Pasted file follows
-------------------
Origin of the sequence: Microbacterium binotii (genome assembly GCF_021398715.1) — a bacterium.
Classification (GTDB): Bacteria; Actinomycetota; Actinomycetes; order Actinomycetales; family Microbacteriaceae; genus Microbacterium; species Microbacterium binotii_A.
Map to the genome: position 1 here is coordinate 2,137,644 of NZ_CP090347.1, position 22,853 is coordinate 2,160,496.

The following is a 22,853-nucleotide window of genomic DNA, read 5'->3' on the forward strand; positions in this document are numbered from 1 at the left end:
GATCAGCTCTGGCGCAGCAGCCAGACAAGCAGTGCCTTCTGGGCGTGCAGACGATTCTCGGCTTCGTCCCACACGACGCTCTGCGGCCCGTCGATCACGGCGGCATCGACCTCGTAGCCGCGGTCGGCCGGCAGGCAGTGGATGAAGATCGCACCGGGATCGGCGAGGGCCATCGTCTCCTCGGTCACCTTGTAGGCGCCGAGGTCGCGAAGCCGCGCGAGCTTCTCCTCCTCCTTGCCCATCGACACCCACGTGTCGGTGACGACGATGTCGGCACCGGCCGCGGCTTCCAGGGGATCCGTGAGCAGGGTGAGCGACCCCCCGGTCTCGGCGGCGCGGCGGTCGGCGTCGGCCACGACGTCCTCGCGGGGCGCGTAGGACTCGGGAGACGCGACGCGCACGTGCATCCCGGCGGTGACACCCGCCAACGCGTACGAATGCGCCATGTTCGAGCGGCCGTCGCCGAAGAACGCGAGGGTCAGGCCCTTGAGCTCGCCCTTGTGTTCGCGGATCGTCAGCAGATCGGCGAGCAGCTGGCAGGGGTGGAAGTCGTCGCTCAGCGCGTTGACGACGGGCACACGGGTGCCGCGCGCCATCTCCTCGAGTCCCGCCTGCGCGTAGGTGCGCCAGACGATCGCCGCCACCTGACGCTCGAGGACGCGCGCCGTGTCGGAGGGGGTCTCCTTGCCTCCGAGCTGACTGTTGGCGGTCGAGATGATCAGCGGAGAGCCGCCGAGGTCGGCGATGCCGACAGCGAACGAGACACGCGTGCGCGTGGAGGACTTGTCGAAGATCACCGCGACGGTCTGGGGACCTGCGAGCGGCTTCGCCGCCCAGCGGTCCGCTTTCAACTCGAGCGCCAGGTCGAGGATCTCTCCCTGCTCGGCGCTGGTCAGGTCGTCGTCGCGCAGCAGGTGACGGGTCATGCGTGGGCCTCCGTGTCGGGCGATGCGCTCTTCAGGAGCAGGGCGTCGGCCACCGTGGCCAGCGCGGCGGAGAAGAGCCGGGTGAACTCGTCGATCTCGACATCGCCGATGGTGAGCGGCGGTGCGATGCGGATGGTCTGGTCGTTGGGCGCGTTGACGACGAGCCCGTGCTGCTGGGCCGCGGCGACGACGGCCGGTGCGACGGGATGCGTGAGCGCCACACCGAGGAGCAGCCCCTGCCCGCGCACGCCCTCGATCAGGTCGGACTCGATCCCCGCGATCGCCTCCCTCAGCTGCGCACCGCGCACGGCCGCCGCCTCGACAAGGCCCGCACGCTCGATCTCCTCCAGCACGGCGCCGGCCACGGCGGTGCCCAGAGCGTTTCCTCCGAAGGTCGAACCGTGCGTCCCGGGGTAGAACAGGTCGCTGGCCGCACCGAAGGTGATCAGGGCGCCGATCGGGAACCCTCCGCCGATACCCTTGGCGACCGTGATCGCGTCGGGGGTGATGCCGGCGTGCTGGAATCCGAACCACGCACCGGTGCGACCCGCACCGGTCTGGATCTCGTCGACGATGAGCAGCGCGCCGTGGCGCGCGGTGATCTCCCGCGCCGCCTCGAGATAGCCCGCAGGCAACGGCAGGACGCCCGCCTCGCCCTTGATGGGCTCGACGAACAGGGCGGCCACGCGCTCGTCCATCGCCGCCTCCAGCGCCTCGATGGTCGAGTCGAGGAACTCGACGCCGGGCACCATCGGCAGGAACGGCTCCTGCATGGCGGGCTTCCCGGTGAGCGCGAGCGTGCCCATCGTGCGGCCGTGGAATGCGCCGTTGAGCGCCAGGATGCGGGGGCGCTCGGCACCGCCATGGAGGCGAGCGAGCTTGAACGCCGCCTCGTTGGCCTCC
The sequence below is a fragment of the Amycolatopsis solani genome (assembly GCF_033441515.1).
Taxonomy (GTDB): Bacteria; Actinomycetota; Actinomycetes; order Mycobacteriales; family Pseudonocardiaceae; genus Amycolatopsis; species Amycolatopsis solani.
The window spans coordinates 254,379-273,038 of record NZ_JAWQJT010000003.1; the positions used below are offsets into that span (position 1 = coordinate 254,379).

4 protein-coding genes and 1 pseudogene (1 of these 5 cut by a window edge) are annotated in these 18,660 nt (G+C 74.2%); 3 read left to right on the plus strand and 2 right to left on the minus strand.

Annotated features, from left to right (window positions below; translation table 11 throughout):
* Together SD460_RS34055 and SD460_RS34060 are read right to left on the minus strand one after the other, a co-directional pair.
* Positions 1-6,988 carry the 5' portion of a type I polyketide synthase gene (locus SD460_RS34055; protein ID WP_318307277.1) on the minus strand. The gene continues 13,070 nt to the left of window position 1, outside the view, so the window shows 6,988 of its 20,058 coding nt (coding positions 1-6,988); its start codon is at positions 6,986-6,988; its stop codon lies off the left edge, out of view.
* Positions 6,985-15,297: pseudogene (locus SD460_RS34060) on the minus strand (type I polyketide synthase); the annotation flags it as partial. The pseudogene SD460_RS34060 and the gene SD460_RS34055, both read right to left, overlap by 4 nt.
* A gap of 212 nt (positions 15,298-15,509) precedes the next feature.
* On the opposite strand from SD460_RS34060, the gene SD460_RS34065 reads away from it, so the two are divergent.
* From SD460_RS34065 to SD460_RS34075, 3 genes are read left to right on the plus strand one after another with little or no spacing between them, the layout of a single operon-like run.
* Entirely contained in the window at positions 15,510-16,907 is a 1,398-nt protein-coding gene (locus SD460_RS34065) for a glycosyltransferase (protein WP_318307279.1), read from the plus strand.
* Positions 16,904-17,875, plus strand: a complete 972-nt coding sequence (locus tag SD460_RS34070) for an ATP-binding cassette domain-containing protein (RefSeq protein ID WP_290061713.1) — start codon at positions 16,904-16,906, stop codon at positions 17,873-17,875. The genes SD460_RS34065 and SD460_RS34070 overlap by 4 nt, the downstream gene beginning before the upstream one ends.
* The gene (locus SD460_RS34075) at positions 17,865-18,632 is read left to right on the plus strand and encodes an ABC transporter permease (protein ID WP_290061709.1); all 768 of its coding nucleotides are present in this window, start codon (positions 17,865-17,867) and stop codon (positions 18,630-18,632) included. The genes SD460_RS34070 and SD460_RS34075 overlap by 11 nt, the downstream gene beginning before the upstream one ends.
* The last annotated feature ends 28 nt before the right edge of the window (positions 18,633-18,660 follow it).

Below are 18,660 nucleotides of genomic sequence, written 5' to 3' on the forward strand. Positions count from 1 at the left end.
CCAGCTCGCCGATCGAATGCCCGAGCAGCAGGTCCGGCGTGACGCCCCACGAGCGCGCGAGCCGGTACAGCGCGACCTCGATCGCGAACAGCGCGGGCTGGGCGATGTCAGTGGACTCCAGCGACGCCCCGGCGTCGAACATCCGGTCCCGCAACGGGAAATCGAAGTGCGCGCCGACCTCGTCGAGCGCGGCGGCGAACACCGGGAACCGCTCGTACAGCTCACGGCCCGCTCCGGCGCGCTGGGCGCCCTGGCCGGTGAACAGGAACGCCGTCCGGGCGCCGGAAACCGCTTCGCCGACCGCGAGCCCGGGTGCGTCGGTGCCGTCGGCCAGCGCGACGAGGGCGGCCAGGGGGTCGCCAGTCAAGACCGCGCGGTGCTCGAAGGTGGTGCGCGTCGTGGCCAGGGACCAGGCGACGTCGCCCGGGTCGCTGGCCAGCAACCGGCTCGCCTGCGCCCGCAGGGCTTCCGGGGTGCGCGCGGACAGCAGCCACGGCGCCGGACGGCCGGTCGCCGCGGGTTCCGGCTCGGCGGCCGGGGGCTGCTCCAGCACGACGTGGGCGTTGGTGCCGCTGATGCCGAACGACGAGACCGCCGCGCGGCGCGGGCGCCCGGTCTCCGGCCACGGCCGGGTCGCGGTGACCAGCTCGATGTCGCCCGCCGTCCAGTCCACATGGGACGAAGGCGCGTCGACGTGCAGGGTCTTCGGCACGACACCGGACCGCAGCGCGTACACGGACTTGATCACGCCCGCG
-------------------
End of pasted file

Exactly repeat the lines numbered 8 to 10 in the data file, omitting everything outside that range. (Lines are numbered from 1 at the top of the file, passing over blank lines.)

The window spans coordinates 254,379-273,038 of record NZ_JAWQJT010000003.1; the positions used below are offsets into that span (position 1 = coordinate 254,379).

4 protein-coding genes and 1 pseudogene (1 of these 5 cut by a window edge) are annotated in these 18,660 nt (G+C 74.2%); 3 read left to right on the plus strand and 2 right to left on the minus strand.

Annotated features, from left to right (window positions below; translation table 11 throughout):